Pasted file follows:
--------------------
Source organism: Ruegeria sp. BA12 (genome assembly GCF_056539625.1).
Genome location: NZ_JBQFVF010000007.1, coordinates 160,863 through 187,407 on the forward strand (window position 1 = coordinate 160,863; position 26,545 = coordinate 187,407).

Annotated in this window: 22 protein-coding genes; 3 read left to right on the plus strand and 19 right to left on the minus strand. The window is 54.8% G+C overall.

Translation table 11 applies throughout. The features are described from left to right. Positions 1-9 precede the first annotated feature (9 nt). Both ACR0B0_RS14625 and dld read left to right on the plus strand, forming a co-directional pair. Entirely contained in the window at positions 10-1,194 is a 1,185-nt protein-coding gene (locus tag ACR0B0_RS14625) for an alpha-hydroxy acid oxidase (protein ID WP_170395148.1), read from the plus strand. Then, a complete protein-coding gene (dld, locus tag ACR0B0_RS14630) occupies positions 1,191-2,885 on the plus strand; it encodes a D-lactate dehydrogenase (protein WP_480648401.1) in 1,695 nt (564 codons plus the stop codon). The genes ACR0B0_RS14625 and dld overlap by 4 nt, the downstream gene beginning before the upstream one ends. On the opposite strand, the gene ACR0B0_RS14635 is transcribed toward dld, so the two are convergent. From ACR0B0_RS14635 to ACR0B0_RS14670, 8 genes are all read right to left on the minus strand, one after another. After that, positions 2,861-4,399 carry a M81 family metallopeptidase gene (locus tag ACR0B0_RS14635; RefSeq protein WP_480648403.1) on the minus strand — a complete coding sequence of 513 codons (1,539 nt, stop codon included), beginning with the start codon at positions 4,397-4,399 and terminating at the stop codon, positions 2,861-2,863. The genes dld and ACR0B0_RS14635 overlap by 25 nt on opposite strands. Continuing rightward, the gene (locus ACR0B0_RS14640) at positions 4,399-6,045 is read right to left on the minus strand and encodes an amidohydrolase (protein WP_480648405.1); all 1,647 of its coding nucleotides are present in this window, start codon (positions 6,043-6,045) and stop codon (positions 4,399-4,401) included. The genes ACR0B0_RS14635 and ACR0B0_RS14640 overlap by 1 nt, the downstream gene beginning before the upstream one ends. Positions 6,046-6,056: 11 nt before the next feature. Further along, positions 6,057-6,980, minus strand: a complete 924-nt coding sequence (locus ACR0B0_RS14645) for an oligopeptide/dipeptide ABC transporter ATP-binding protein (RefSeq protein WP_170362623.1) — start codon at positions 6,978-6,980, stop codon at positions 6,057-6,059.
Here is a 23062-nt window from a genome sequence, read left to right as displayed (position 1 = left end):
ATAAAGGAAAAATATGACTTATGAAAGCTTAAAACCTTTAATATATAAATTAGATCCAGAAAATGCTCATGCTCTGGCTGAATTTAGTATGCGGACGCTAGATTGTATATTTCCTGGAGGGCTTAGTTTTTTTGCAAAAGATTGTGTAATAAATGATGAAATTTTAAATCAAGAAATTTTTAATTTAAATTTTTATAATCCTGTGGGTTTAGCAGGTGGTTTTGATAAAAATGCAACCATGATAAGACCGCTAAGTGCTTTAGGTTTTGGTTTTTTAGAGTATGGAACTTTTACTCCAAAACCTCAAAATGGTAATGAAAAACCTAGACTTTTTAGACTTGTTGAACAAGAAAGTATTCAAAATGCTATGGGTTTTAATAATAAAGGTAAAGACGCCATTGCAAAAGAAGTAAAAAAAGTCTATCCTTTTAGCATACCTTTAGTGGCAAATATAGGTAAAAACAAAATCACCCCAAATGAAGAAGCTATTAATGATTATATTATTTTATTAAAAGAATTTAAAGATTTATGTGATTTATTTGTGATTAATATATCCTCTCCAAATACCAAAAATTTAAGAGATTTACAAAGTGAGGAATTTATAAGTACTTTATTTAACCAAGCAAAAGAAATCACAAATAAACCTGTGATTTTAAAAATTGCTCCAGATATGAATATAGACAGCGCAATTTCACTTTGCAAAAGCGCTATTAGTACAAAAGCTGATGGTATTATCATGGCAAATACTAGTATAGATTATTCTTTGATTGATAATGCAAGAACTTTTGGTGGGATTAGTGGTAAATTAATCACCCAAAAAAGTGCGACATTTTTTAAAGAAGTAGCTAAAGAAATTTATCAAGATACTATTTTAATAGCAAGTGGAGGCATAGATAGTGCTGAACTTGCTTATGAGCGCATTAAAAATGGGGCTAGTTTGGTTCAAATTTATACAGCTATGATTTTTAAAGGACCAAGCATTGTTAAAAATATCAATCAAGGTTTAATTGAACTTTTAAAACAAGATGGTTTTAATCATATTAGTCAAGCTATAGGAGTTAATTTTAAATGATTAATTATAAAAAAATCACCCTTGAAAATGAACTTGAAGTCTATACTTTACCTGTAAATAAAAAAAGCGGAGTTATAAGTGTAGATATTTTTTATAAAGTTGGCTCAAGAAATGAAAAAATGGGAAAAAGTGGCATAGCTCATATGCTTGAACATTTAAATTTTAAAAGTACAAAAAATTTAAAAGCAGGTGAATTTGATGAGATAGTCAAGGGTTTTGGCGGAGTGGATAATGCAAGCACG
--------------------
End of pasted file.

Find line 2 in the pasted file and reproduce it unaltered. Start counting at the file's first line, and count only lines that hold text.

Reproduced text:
Genome location: NZ_JBQFVF010000007.1, coordinates 160,863 through 187,407 on the forward strand (window position 1 = coordinate 160,863; position 26,545 = coordinate 187,407).